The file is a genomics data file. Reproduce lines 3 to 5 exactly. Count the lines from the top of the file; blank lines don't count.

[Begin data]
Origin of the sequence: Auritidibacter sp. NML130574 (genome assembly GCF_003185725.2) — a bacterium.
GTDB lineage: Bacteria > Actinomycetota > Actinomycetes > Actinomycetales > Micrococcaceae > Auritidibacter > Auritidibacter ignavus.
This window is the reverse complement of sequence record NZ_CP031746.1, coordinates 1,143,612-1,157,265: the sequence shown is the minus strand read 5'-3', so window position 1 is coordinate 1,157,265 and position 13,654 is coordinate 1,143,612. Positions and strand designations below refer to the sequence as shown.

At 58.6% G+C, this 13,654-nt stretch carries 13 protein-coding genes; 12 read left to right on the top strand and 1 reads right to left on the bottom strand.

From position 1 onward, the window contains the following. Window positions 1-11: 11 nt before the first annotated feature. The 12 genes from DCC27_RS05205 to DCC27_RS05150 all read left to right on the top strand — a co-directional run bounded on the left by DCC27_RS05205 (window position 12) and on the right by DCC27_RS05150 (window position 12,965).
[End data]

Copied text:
This window is the reverse complement of sequence record NZ_CP031746.1, coordinates 1,143,612-1,157,265: the sequence shown is the minus strand read 5'-3', so window position 1 is coordinate 1,157,265 and position 13,654 is coordinate 1,143,612. Positions and strand designations below refer to the sequence as shown.

At 58.6% G+C, this 13,654-nt stretch carries 13 protein-coding genes; 12 read left to right on the top strand and 1 reads right to left on the bottom strand.

From position 1 onward, the window contains the following. Window positions 1-11: 11 nt before the first annotated feature. The 12 genes from DCC27_RS05205 to DCC27_RS05150 all read left to right on the top strand — a co-directional run bounded on the left by DCC27_RS05205 (window position 12) and on the right by DCC27_RS05150 (window position 12,965).